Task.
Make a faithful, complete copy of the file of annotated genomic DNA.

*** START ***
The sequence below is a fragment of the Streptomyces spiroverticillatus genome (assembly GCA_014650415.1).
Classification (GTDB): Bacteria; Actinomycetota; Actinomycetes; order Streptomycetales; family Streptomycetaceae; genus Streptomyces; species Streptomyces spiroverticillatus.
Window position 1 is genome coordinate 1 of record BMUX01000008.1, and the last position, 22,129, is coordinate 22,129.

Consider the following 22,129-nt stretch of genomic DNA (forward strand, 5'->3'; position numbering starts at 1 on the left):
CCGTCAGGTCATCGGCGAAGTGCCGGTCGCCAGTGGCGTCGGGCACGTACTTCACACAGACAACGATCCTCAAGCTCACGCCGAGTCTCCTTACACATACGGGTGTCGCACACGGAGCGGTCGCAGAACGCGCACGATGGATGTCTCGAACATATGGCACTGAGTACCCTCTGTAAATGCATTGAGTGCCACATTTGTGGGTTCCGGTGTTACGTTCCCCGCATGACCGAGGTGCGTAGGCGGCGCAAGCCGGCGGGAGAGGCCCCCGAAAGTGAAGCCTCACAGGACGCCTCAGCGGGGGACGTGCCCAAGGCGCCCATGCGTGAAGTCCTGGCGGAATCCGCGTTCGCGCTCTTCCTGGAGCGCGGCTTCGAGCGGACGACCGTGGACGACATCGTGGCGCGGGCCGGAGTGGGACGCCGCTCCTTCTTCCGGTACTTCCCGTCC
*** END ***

The sequence below is a fragment of the Streptomyces spiroverticillatus genome (assembly GCA_014650415.1).
Classification (GTDB): Bacteria; Actinomycetota; Actinomycetes; order Streptomycetales; family Streptomycetaceae; genus Streptomyces; species Streptomyces spiroverticillatus.
Window position 1 is genome coordinate 1 of record BMUX01000008.1, and the last position, 22,129, is coordinate 22,129.

Consider the following 22,129-nt stretch of genomic DNA (forward strand, 5'->3'; position numbering starts at 1 on the left):
CCGTCAGGTCATCGGCGAAGTGCCGGTCGCCAGTGGCGTCGGGCACGTACTTCACACAGACAACGATCCTCAAGCTCACGCCGAGTCTCCTTACACATACGGGTGTCGCACACGGAGCGGTCGCAGAACGCGCACGATGGATGTCTCGAACATATGGCACTGAGTACCCTCTGTAAATGCATTGAGTGCCACATTTGTGGGTTCCGGTGTTACGTTCCCCGCATGACCGAGGTGCGTAGGCGGCGCAAGCCGGCGGGAGAGGCCCCCGAAAGTGAAGCCTCACAGGACGCCTCAGCGGGGGACGTGCCCAAGGCGCCCATGCGTGAAGTCCTGGCGGAATCCGCGTTCGCGCTCTTCCTGGAGCGCGGCTTCGAGCGGACGACCGTGGACGACATCGTGGCGCGGGCCGGAGTGGGACGCCGCTCCTTCTTCCGGTACTTCCCGTCC